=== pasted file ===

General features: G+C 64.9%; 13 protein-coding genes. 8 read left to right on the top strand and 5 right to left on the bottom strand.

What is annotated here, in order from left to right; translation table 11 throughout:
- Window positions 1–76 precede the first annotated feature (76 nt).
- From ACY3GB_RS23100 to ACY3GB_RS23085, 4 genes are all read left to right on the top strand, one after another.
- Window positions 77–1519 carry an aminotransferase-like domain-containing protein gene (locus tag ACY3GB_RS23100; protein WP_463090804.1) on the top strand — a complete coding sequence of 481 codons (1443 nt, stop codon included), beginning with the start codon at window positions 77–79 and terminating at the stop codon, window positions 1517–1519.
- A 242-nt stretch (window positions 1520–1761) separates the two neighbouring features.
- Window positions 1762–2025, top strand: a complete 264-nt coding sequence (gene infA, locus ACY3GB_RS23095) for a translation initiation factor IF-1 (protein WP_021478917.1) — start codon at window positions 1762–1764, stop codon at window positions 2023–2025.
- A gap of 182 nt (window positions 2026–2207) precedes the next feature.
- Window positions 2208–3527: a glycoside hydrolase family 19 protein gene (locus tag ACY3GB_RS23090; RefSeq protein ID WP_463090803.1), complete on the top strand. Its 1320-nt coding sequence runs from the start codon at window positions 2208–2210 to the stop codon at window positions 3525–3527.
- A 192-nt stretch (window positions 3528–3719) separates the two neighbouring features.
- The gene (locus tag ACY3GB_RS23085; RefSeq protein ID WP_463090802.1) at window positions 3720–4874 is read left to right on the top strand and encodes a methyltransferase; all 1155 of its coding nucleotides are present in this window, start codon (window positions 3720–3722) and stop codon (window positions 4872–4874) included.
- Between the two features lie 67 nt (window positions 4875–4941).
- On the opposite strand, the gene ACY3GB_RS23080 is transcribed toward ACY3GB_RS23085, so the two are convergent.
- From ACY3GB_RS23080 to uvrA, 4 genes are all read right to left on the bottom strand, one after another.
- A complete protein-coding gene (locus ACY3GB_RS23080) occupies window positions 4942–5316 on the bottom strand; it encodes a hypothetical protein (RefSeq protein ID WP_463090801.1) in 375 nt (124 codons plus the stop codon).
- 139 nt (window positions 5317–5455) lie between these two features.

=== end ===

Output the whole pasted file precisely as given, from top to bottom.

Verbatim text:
General features: G+C 64.9%; 13 protein-coding genes. 8 read left to right on the top strand and 5 right to left on the bottom strand.

What is annotated here, in order from left to right; translation table 11 throughout:
- Window positions 1–76 precede the first annotated feature (76 nt).
- From ACY3GB_RS23100 to ACY3GB_RS23085, 4 genes are all read left to right on the top strand, one after another.
- Window positions 77–1519 carry an aminotransferase-like domain-containing protein gene (locus tag ACY3GB_RS23100; protein WP_463090804.1) on the top strand — a complete coding sequence of 481 codons (1443 nt, stop codon included), beginning with the start codon at window positions 77–79 and terminating at the stop codon, window positions 1517–1519.
- A 242-nt stretch (window positions 1520–1761) separates the two neighbouring features.
- Window positions 1762–2025, top strand: a complete 264-nt coding sequence (gene infA, locus ACY3GB_RS23095) for a translation initiation factor IF-1 (protein WP_021478917.1) — start codon at window positions 1762–1764, stop codon at window positions 2023–2025.
- A gap of 182 nt (window positions 2026–2207) precedes the next feature.
- Window positions 2208–3527: a glycoside hydrolase family 19 protein gene (locus tag ACY3GB_RS23090; RefSeq protein ID WP_463090803.1), complete on the top strand. Its 1320-nt coding sequence runs from the start codon at window positions 2208–2210 to the stop codon at window positions 3525–3527.
- A 192-nt stretch (window positions 3528–3719) separates the two neighbouring features.
- The gene (locus tag ACY3GB_RS23085; RefSeq protein ID WP_463090802.1) at window positions 3720–4874 is read left to right on the top strand and encodes a methyltransferase; all 1155 of its coding nucleotides are present in this window, start codon (window positions 3720–3722) and stop codon (window positions 4872–4874) included.
- Between the two features lie 67 nt (window positions 4875–4941).
- On the opposite strand, the gene ACY3GB_RS23080 is transcribed toward ACY3GB_RS23085, so the two are convergent.
- From ACY3GB_RS23080 to uvrA, 4 genes are all read right to left on the bottom strand, one after another.
- A complete protein-coding gene (locus ACY3GB_RS23080) occupies window positions 4942–5316 on the bottom strand; it encodes a hypothetical protein (RefSeq protein ID WP_463090801.1) in 375 nt (124 codons plus the stop codon).
- 139 nt (window positions 5317–5455) lie between these two features.